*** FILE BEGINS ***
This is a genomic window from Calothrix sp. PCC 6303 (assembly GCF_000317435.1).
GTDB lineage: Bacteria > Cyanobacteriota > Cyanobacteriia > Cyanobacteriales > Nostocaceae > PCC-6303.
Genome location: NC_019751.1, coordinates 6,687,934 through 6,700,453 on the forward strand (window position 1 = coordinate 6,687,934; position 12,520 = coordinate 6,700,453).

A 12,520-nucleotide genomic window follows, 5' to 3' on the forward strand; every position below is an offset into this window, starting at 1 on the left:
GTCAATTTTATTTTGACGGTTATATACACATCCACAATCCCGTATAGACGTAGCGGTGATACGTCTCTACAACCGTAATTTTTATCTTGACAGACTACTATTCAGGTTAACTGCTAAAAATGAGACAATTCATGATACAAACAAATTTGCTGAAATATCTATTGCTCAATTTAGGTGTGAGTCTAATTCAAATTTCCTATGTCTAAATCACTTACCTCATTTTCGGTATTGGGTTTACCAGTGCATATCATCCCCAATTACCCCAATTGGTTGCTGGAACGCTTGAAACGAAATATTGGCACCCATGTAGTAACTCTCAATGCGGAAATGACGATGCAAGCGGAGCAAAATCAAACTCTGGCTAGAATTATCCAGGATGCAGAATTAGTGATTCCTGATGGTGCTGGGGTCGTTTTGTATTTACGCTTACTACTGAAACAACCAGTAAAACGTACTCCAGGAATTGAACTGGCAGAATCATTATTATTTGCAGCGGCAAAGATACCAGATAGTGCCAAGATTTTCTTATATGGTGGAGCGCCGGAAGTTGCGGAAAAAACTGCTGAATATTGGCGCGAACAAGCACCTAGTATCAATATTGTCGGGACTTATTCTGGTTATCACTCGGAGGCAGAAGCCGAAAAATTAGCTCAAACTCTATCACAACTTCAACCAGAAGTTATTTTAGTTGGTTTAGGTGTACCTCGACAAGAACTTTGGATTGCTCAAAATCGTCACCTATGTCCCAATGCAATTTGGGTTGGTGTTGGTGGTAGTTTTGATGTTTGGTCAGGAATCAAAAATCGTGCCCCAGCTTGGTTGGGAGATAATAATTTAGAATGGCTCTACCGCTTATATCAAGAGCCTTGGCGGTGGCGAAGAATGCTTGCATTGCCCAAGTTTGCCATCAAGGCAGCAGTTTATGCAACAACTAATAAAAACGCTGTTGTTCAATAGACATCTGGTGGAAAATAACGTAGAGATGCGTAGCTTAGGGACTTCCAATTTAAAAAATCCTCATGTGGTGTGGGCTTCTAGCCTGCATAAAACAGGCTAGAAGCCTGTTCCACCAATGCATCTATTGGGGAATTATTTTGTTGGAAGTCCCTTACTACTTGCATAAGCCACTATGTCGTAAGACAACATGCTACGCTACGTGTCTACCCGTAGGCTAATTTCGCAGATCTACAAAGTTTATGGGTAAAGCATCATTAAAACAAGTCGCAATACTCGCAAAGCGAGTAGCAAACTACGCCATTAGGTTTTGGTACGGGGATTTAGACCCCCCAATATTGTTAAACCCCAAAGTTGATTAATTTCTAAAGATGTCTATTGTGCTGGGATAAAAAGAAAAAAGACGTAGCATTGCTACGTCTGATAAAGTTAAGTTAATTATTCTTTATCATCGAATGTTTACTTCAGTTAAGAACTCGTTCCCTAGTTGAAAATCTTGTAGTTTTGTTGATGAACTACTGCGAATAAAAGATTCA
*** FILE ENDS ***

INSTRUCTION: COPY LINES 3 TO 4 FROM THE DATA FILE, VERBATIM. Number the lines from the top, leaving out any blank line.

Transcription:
Genome location: NC_019751.1, coordinates 6,687,934 through 6,700,453 on the forward strand (window position 1 = coordinate 6,687,934; position 12,520 = coordinate 6,700,453).

A 12,520-nucleotide genomic window follows, 5' to 3' on the forward strand; every position below is an offset into this window, starting at 1 on the left: